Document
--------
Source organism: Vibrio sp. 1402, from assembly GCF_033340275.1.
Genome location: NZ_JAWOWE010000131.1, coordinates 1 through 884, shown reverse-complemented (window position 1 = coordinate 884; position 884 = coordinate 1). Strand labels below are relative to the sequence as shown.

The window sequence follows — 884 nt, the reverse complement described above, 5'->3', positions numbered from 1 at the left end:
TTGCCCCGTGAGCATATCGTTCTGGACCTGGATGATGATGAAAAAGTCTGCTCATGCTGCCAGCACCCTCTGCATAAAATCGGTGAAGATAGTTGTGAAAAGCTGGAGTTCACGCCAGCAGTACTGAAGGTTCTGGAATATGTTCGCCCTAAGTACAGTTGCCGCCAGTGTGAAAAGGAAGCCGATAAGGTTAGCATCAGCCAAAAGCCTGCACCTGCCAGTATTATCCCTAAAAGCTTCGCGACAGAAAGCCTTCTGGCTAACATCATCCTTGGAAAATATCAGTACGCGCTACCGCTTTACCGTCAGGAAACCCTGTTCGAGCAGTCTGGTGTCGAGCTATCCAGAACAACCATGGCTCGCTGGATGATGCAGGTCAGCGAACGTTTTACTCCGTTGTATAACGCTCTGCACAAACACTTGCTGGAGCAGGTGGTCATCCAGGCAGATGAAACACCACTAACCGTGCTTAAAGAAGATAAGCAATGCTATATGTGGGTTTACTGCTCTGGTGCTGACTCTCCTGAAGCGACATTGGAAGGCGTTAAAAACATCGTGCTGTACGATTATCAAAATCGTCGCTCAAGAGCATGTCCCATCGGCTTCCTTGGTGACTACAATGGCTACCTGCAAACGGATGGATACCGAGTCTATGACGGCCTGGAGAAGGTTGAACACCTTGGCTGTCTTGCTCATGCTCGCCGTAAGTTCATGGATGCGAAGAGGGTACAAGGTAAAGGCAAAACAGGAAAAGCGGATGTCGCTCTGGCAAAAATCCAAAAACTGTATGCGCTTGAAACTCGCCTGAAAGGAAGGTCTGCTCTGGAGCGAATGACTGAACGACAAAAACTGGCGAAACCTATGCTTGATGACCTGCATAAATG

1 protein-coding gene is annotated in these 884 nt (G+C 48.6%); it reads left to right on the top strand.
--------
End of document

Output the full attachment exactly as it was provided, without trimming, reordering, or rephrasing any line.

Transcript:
Source organism: Vibrio sp. 1402, from assembly GCF_033340275.1.
Genome location: NZ_JAWOWE010000131.1, coordinates 1 through 884, shown reverse-complemented (window position 1 = coordinate 884; position 884 = coordinate 1). Strand labels below are relative to the sequence as shown.

The window sequence follows — 884 nt, the reverse complement described above, 5'->3', positions numbered from 1 at the left end:
TTGCCCCGTGAGCATATCGTTCTGGACCTGGATGATGATGAAAAAGTCTGCTCATGCTGCCAGCACCCTCTGCATAAAATCGGTGAAGATAGTTGTGAAAAGCTGGAGTTCACGCCAGCAGTACTGAAGGTTCTGGAATATGTTCGCCCTAAGTACAGTTGCCGCCAGTGTGAAAAGGAAGCCGATAAGGTTAGCATCAGCCAAAAGCCTGCACCTGCCAGTATTATCCCTAAAAGCTTCGCGACAGAAAGCCTTCTGGCTAACATCATCCTTGGAAAATATCAGTACGCGCTACCGCTTTACCGTCAGGAAACCCTGTTCGAGCAGTCTGGTGTCGAGCTATCCAGAACAACCATGGCTCGCTGGATGATGCAGGTCAGCGAACGTTTTACTCCGTTGTATAACGCTCTGCACAAACACTTGCTGGAGCAGGTGGTCATCCAGGCAGATGAAACACCACTAACCGTGCTTAAAGAAGATAAGCAATGCTATATGTGGGTTTACTGCTCTGGTGCTGACTCTCCTGAAGCGACATTGGAAGGCGTTAAAAACATCGTGCTGTACGATTATCAAAATCGTCGCTCAAGAGCATGTCCCATCGGCTTCCTTGGTGACTACAATGGCTACCTGCAAACGGATGGATACCGAGTCTATGACGGCCTGGAGAAGGTTGAACACCTTGGCTGTCTTGCTCATGCTCGCCGTAAGTTCATGGATGCGAAGAGGGTACAAGGTAAAGGCAAAACAGGAAAAGCGGATGTCGCTCTGGCAAAAATCCAAAAACTGTATGCGCTTGAAACTCGCCTGAAAGGAAGGTCTGCTCTGGAGCGAATGACTGAACGACAAAAACTGGCGAAACCTATGCTTGATGACCTGCATAAATG

1 protein-coding gene is annotated in these 884 nt (G+C 48.6%); it reads left to right on the top strand.